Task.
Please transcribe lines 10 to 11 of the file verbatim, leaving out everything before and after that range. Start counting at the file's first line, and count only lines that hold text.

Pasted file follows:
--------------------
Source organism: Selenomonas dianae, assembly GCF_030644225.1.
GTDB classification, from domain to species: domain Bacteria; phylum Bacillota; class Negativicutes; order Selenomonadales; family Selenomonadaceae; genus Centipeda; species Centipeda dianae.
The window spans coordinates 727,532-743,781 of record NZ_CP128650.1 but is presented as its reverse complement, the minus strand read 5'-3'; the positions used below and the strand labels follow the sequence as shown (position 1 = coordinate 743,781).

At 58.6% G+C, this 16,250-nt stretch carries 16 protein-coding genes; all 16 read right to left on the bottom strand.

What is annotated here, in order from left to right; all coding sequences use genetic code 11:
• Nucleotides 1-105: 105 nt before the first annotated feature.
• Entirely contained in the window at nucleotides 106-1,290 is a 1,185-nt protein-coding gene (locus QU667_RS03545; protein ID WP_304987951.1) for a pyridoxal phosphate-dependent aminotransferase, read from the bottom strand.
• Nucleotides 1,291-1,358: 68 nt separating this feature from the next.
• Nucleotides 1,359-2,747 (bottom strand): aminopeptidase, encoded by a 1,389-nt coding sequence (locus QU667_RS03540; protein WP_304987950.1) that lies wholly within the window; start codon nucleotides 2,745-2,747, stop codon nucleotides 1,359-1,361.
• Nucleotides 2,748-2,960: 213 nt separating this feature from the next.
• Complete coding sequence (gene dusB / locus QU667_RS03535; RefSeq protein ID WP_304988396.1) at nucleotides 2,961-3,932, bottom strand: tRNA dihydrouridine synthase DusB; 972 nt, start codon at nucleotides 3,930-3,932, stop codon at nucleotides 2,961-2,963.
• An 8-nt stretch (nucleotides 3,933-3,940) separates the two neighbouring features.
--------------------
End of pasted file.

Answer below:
• Nucleotides 2,748-2,960: 213 nt separating this feature from the next.
• Complete coding sequence (gene dusB / locus QU667_RS03535; RefSeq protein ID WP_304988396.1) at nucleotides 2,961-3,932, bottom strand: tRNA dihydrouridine synthase DusB; 972 nt, start codon at nucleotides 3,930-3,932, stop codon at nucleotides 2,961-2,963.